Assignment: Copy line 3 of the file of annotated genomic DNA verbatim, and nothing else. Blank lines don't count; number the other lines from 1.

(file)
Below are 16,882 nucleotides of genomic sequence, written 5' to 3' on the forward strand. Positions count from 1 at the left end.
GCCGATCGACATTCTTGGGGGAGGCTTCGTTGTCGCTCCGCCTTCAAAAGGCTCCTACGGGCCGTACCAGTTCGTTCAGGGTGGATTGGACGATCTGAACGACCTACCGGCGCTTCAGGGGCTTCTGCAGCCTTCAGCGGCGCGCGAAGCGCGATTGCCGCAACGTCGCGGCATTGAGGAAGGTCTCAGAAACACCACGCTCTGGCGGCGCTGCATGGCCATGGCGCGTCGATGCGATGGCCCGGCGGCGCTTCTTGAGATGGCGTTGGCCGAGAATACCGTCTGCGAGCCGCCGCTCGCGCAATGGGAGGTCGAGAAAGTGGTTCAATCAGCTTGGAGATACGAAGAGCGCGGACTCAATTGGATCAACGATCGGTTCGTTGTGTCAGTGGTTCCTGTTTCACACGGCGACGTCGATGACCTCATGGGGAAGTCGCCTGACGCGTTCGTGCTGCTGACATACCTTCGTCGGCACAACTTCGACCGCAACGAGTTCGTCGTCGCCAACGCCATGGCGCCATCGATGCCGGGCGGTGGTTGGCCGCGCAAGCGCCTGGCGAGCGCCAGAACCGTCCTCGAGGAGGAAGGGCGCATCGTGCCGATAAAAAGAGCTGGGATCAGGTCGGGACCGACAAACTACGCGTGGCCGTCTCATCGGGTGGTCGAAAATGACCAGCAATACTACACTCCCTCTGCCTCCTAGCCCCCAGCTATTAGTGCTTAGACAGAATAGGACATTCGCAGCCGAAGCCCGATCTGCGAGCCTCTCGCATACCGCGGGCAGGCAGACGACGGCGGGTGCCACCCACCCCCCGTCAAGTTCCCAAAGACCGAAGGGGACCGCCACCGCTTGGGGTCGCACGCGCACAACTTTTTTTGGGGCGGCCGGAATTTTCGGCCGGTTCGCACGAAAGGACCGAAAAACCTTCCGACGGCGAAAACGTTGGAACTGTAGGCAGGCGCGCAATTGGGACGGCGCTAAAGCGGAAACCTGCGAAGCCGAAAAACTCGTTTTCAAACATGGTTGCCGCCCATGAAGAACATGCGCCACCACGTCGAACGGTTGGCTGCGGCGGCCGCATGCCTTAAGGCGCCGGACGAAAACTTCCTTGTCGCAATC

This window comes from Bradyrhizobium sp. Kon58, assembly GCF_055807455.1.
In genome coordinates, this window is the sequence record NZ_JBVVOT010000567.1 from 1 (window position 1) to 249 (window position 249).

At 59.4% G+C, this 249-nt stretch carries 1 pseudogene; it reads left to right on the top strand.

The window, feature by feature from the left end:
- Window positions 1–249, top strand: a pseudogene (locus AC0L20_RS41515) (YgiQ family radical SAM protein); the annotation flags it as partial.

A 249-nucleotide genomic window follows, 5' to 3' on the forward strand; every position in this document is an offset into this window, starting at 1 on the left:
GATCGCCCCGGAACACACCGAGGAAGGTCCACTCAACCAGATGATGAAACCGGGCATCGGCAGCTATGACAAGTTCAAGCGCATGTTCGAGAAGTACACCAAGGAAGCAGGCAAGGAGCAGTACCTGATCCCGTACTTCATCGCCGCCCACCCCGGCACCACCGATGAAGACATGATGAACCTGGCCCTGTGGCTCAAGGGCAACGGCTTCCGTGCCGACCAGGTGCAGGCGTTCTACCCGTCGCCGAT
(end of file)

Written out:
This window comes from Bradyrhizobium sp. Kon58, assembly GCF_055807455.1.